Credit Card Mistakes That Keep You From Getting a Mortgage

Written By Jeff Hindenach
Last updated December 11, 2020

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April 9, 2015

Simple. Thrifty. Living.

It doesn’t matter if you found the house of your dreams if you can’t nab the mortgage loan needed to buy it. Unfortunately, credit card mistakes can often lead to banks and creditors denying a mortgage application. That’s why it’s important to understand exactly what mistakes are possible and how you can best avoid them. After all, you deserve that mortgage at an excellent rate, so don’t let anything get in your way.

You may have guessed it, but paying your credit card late can lead to a serious hit on your credit score. In fact, about 35 percent of your credit score is calculated based on whether you make your credit card payments on time. Mortgage lenders are almost inevitably going to look at your FICO score when they try to determine whether you should be eligible for a loan, and what interest rate to offer you. If they think you can’t pay your credit card debt, they might also assume you can’t pay off a home.

Try to set up automatic payments or sign up for email or text-based alerts that will warn you when to pay your credit card on time. Paying on time will improve your credit score, and ultimately help you receive better terms on a mortgage. If your credit score is already wrecked from late payments, you can try to employ a credit repair service to help you raise your credit score. If you can’t afford some of the more expensive credit repair programs, here is a list of good, cheap credit repair services.

Not only is credit card debt expensive and already potentially ruining your credit score, but it also becomes a factor when mortgage lends look at your debt-to-income ratio (DTI). In order to understand what your DTI is, simply add up your monthly credit card obligations along with other debt payments you might owe, such as student or car loans, and then divide this by your monthly gross income. In general, the DTI should be 35 or less, and if it’s too high, there’s a good chance your mortgage loan will be denied. If you are having trouble paying down your debt, you can get a free consultation from a debt settlement/consolidation company to help you reduce your debt.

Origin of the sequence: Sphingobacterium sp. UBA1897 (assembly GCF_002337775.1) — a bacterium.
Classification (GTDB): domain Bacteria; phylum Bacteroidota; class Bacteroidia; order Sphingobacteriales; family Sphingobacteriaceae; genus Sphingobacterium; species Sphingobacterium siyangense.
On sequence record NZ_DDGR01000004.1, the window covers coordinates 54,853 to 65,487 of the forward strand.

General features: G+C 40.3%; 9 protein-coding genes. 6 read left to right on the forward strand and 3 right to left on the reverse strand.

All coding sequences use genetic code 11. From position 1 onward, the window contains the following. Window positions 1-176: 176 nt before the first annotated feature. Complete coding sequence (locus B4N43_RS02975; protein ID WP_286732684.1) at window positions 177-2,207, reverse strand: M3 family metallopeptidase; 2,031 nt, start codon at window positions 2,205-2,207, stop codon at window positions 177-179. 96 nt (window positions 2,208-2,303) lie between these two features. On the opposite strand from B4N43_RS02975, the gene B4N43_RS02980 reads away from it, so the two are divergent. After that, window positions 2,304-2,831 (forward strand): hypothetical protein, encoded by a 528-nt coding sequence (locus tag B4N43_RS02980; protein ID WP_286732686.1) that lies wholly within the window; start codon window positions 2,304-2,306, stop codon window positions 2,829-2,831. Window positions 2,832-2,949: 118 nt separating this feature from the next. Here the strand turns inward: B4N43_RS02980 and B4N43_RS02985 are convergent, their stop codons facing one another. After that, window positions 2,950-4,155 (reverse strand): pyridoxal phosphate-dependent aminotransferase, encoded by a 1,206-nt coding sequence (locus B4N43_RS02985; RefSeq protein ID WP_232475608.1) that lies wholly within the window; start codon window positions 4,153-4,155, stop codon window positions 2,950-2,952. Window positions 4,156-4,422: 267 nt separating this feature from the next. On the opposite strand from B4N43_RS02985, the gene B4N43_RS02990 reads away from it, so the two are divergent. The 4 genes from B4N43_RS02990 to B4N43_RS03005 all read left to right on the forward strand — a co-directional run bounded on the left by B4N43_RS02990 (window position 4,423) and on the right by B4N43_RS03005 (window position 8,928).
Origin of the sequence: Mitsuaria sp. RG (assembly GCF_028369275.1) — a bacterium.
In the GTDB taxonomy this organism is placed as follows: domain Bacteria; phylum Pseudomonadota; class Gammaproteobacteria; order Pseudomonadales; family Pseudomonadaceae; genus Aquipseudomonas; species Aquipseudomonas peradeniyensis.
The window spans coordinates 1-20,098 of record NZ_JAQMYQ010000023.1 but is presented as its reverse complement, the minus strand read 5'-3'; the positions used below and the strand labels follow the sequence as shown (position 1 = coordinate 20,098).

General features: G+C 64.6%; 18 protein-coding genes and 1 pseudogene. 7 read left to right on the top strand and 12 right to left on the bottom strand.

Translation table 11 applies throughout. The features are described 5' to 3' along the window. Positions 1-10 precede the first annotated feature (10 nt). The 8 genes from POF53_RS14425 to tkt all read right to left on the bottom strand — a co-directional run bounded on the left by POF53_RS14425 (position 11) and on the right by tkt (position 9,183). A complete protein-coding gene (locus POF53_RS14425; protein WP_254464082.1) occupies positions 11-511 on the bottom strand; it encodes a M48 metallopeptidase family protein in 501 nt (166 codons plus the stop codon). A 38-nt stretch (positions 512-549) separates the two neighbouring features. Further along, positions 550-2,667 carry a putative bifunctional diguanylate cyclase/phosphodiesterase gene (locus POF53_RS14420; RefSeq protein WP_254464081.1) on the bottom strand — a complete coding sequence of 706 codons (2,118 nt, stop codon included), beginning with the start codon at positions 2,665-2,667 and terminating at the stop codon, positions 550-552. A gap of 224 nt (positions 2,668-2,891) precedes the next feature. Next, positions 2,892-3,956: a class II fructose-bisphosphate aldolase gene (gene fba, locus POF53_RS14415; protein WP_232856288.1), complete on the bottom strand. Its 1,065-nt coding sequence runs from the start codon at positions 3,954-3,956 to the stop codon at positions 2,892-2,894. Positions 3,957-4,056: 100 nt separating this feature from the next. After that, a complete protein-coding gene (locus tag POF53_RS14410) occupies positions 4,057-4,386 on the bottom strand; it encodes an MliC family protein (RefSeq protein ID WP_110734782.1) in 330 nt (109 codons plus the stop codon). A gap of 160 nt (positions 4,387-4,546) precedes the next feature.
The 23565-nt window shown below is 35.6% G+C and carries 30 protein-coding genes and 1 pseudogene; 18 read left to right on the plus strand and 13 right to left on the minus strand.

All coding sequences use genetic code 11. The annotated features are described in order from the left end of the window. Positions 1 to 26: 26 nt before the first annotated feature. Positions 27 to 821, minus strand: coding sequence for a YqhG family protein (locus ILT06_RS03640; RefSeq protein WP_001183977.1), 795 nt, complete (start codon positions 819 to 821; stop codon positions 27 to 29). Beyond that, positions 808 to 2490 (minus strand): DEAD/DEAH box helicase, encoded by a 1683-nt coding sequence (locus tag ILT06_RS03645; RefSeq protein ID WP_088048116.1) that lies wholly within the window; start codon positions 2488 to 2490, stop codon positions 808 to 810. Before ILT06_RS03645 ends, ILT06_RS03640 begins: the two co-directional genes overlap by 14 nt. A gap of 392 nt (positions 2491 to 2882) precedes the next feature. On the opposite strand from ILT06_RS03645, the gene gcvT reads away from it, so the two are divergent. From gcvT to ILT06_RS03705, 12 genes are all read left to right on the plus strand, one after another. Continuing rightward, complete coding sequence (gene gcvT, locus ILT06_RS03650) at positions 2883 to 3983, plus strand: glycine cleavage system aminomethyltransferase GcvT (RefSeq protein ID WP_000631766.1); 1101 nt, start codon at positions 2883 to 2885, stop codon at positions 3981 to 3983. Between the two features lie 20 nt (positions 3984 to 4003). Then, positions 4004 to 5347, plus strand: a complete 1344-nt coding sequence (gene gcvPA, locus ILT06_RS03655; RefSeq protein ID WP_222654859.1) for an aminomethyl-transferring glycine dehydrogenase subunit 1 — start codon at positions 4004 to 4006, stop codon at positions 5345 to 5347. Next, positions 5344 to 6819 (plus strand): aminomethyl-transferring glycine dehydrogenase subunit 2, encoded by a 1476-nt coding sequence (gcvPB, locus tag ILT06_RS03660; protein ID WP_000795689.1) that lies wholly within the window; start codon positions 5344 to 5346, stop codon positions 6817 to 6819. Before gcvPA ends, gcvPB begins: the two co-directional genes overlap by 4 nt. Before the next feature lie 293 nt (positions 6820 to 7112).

Often, applying for too many credit cards at once or having too many credit cards overall can negatively impact your credit score. Try to avoid adding a bunch of credit cards right before you apply for a mortgage, as each credit card application temporarily lowers your score. At the same time, if you have a lot of credit cards, try to get rid of a few of them. Simply having too many cards might be a sign to creditors that you’re experiencing some kind of financial trouble, which may raise some red flags when it comes time to apply for a mortgage.

In some cases, having no credit card can be a serious detriment to obtaining a home loan. Although you may have student loan information or other loans on your credit record, without a record of credit card purchases, your credit history may look a bit sparse. Mortgage lenders want to see that you can take credit and pay it back, so if you don’t have a credit card, think about taking out at least one and making some purchases from time to time before you attempt to take out a mortgage. Just be sure to pay for all of your purchases on time.

Ultimately, credit cards can be a tool for good, helping you build your credit score and even rack up some nice rewards and bonuses. Just don’t let the above credit card mistakes get in the way of getting the home you always wanted.

About the Author

Jeff Hindenach

Jeff Hindenach is the co-founder of Simple. Thrifty. Living. He graduated from Bowling Green State University with a Bachelor's Degree in Journalism. He has a long history of financial journalism, with a background writing for newspapers such as the San Jose Mercury News and San Francisco Examiner, as well as writing on personal finance for The Huffington Post, New York Times, Business Insider, CNBC, Newsday and The Street. He believes in giving readers the tools they need to get out of debt.

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